{the old-school device on the right is an egg-chopper, used exclusively for Olivie in my family}

Then there are the chopped pickled cucumbers, green peas / sweet corn, meat / in this case fish added and finally comes the time of mayonnaise (which kills the whole thing, to my mind) mixed with some sour cream. Season the salad and voilà!

Olivie with tuna salad

What else is on the table? Instead of a British or French-style cheese board there is usually a kolbasa (sausage) plate with some herbs to decorate it=) There were not so many cheese varieties in the USSR and good cheese was hard to come by. Sausage, on the contrary, was a part of the Prazdnichny Nabor (Festive Set) and there was a possibility of getting some un-cheeeeewable sausage for the holiday. And, wait, the best buterbrod (sandwich, we use the German word in Russia) is with caviar, of course! (but not to me, sorry! I will make a very frugal kind of wife, haha):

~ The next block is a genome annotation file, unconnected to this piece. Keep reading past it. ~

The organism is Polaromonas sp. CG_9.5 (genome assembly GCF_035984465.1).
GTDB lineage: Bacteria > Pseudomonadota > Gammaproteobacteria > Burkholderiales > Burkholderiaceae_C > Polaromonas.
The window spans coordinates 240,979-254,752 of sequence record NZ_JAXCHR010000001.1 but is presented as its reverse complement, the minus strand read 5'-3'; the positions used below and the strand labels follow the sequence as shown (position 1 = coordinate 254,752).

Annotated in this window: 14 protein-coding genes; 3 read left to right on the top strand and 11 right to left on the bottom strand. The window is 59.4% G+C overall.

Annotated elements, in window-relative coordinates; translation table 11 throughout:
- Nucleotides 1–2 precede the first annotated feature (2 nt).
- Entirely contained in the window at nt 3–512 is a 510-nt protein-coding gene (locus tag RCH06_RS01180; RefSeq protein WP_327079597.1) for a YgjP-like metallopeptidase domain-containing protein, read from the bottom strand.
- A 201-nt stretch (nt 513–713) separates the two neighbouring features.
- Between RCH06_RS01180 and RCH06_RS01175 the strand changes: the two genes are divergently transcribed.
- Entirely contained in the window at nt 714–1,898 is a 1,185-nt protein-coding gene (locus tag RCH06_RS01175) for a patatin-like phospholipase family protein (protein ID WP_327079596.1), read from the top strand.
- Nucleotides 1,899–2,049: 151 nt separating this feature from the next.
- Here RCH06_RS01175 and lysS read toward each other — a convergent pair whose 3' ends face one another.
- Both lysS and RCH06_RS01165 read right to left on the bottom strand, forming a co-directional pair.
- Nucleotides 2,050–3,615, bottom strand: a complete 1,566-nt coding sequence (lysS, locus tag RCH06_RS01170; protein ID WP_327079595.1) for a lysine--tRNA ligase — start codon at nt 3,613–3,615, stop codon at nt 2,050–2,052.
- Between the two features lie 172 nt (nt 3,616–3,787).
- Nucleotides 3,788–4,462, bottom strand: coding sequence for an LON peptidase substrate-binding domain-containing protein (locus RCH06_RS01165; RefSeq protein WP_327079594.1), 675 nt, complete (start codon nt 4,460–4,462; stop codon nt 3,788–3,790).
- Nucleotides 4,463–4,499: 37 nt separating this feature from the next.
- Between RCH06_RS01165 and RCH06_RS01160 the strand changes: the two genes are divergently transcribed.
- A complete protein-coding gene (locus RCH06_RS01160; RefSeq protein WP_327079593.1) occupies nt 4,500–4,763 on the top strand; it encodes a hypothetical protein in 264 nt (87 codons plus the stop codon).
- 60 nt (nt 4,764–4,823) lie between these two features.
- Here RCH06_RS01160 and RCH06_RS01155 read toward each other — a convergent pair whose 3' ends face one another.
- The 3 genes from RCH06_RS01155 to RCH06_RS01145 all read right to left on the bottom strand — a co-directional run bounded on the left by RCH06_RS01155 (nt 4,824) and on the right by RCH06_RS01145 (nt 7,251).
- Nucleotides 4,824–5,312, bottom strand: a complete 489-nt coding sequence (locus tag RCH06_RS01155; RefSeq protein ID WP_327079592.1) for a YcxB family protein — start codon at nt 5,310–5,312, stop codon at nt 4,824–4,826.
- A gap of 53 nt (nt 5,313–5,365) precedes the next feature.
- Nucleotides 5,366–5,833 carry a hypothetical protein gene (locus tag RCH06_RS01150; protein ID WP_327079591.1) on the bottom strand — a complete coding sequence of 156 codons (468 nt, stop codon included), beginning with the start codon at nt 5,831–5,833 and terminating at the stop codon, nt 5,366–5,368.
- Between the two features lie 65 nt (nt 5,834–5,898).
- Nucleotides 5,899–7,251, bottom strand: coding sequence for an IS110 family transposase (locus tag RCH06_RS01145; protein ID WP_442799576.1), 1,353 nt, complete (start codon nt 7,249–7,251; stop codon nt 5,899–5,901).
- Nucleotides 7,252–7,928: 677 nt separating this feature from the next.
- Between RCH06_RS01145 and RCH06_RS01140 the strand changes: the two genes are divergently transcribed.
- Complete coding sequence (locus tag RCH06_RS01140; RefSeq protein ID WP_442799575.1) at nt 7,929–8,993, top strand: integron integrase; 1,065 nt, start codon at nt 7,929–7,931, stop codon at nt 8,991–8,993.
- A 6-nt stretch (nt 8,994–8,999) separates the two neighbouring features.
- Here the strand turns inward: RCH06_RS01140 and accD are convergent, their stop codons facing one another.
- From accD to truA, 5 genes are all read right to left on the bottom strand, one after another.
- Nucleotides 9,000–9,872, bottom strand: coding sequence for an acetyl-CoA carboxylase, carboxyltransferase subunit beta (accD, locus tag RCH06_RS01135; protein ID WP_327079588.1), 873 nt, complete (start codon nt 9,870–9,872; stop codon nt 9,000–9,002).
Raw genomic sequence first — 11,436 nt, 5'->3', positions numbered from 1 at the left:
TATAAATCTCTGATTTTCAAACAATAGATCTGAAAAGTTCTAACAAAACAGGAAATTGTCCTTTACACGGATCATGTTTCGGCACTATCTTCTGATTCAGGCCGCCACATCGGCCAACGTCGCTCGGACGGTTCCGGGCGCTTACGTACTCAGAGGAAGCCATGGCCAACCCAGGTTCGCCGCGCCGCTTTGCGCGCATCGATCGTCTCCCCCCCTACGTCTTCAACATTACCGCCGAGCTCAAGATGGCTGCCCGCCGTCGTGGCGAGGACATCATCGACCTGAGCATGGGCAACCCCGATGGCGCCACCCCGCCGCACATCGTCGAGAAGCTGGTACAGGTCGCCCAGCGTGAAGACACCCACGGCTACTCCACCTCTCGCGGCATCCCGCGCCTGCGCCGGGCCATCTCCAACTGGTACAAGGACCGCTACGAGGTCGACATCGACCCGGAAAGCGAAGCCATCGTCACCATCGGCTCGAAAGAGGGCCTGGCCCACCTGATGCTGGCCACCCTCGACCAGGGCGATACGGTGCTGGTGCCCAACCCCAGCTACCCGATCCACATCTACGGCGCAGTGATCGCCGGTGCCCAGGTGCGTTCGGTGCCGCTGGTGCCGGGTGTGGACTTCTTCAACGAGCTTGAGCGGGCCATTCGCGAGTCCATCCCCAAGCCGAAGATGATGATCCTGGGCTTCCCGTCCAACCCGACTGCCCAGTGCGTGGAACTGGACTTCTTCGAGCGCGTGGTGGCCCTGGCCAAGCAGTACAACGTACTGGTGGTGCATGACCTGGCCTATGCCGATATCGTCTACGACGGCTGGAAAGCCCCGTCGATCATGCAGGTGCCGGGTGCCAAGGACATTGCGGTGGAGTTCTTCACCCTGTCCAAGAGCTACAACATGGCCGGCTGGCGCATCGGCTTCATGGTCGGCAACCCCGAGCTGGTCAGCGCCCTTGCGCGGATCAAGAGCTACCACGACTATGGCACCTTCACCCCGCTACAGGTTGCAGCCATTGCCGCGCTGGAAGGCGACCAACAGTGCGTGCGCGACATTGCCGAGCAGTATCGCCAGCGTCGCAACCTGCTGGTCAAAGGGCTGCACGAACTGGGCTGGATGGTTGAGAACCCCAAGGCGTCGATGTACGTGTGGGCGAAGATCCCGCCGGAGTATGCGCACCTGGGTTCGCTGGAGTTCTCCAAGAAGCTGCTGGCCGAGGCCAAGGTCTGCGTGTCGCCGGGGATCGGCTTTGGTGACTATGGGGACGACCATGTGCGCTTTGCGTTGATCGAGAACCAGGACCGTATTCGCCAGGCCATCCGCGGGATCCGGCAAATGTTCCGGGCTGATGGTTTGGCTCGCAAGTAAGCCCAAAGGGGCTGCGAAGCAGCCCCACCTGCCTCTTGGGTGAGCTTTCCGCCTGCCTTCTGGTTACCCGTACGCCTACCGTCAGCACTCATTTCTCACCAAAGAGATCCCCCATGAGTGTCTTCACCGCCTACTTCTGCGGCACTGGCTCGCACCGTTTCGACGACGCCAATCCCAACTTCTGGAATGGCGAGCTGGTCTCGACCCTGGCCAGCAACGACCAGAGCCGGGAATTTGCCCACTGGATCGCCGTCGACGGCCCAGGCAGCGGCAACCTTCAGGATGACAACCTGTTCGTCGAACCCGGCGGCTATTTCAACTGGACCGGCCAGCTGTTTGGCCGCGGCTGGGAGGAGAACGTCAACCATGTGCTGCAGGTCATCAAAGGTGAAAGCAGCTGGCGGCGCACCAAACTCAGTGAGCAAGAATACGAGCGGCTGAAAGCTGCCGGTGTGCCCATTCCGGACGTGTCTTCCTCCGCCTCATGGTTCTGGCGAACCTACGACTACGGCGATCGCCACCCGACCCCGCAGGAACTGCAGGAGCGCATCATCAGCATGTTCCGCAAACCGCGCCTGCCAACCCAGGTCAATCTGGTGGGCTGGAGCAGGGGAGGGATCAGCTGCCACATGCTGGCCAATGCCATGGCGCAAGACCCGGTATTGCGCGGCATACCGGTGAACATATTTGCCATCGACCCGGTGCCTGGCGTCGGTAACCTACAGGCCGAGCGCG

caviar on rye bread

The classic version is caviar on a well buttered slice of white bread of course, but we had only this (BTW very good!) 80/20 Rye Sourdough bread from thirteenvegetables.wordpress.com. You might guess how fast these sandwiches disappear… I guess such staples united not only the two different family tables in different corners of the USSR, because it was an almost number one goal each year to get some caviar for your table. Ok, so the family sits together around the table (usually enlarged with the extra board and covered with a heavy white table cloth, see the next picture), gobbles down all the buterbrody s ikroy… And what are these?

deviled eggs

Farshirovannye yaytsa or Deviled eggs (stuffed eggs), made from hard-boiled eggs. So the process is the following:

Boil the eggs, peel, cut them in half, take the yolk out…

ready to be stuffed